In addition to statutory redundancy pay, some employers make enhanced redundancy payments, either on a discretionary basis (usually in exchange for signature of a settlement agreement) or because the employees are contractually entitled to it. This contractual entitlement can stem from express contract terms agreed orally or in writing, or incorporated from other documents, such as collective agreements, policies or employee handbooks.

However, even where there is no express entitlement, an employer’s custom and practice of making enhanced payments can lead to employees acquiring an implied contractual entitlement.

Employers making enhanced redundancy payments on a discretionary basis should therefore take steps to reduce the risk of this practice bestowing a contractual entitlement on future employees.Enhanced redundancy payments: at your discretion?

Recent case

In Park Cakes Ltd v Shumba and others [2013] EWCA Civ 974, employees claimed an implied contractual right to enhanced redundancy payments as a result of custom and practice. A tribunal found that there was no such right, however on appeal the EAT and the Court of Appeal directed that the facts should be reconsidered by a fresh tribunal.

In its judgment, the Court of Appeal gave useful guidance on when an implied contractual right to enhanced redundancy payments may arise. By distilling this new guidance, and key points from previous cases, we have produced the ‘in practice’ guide for employers below.

In practice

Start by reviewing your current position. If you have any concerns about the discretionary status of your enhanced redundancy payments, get in touch with your usual Brodies contact for advice. If past practice is so embedded that there is undoubtedly an implied contractual right to enhanced redundancy pay, we can work through your options going forward (which may include a contract change exercise).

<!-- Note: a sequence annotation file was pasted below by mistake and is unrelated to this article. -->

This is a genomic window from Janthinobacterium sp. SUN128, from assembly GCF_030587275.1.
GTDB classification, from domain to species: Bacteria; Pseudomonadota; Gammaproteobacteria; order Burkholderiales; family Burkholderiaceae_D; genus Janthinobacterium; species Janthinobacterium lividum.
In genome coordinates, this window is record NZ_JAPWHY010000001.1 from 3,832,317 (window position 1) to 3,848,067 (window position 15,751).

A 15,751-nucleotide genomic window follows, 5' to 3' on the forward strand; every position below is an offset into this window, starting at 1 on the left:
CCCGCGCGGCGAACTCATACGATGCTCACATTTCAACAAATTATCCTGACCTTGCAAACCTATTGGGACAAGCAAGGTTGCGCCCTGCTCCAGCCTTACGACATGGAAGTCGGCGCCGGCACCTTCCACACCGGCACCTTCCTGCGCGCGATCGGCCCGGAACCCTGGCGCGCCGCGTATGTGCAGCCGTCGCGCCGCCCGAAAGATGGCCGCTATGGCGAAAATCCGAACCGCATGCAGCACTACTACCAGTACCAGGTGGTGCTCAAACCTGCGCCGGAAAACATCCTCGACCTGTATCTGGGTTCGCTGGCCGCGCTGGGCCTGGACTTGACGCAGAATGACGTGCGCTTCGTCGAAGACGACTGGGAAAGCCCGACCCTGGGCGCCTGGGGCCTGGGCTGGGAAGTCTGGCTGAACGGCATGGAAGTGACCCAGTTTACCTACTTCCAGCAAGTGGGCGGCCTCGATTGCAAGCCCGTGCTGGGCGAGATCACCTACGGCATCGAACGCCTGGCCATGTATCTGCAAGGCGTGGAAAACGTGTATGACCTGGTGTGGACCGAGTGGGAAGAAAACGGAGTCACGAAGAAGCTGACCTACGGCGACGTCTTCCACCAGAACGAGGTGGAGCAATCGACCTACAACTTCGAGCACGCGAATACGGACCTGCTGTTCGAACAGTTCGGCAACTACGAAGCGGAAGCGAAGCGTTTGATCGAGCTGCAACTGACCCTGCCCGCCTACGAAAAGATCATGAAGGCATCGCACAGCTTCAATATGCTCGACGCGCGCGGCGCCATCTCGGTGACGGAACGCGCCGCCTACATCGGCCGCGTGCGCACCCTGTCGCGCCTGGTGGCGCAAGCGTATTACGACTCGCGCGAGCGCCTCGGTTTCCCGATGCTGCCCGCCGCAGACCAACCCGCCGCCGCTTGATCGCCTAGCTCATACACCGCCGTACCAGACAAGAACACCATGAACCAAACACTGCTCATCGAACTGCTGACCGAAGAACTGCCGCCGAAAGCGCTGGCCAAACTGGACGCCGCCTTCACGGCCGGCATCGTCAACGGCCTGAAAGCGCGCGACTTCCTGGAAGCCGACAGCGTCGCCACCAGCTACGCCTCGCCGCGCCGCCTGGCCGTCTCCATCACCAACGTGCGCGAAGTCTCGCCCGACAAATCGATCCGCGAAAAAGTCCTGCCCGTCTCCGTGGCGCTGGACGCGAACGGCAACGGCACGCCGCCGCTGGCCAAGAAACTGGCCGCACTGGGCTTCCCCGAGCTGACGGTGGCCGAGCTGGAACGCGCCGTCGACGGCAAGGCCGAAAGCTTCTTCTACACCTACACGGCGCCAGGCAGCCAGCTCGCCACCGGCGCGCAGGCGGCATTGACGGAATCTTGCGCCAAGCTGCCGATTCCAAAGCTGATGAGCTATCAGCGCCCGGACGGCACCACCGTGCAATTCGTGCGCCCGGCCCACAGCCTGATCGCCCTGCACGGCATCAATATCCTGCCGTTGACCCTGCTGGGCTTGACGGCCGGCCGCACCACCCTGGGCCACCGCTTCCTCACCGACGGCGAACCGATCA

If entitlement to enhanced payments is more of a ‘grey area’, it is time to consider your tactics. An employer’s assertion that, subjectively, it did not intend to create a contractual entitlement will hold little sway with a tribunal if there has been conduct or communications which, viewed objectively, create a reasonable expectation amongst employees that they will be entitled to enhanced benefits. As such, consider the following to reduce your risk:

  • Contract. Consider including an express contract term which makes clear that there is no contractual right to enhanced redundancy payments and that any such payments will be discretionary.
  • Publication. Avoid publicising enhanced payments on, for example, an intranet site, or drawing them to the attention of the workforce generally. In some circumstances, publication to a trade union or large group of employees may constitute publication to the workforce in general. Don’t have standard enhanced terms which are ‘systematically’ provided to potentially redundant employees or available for employees to view ‘on request’.
  • Frequency. The more often enhanced benefits are paid, and the longer the period over which they are paid, the more likely it is that employees will reasonably consider these an entitlement, rather than a discretionary benefit.
  • Negotiation and variation. Where a number of employees are being made redundant at the same time, it will be impractical, and seen as unfair, to negotiate different terms for each individual. However, benefits applied consistently, on every occasion redundancies are made, will point to a contractual entitlement. As such, the amounts and terms of payment should be varied and negotiated afresh in respect of each separate redundancy exercise. Avoid conduct which, viewed objectively, could indicate that payments are made automatically. Note, however, that it may be possible to become bound to a minimum level of benefit even though more is paid from time to time on a discretionary basis.
  • Language. Consistently describe enhanced redundancy payments in language that makes clear that they are offered as a matter of discretion. Avoid words such as ‘entitlement’ which can point to a legal obligation. Be aware, however, that simply describing individual payments as ‘ex gratia’ may not of itself be sufficient to stop a contractual entitlement arising.

Also of note…

Even if enhanced redundancy pay is discretionary, employers have a duty to exercise their discretion to award it rationally and in good faith.

Employers providing enhanced redundancy terms should take care to avoid discrimination. Enhanced payments which mirror the statutory redundancy payment formula, with uplifts, are not discriminatory on the grounds of age. However, other schemes which include age or length of service criteria must be objectively justified.

It is usually advisable to make enhanced redundancy payments conditional on employees signing settlement agreements.


Joan Cradden


Tony Hadden

Head of Employment & Partner

Joyce Cullen


Lynne Marr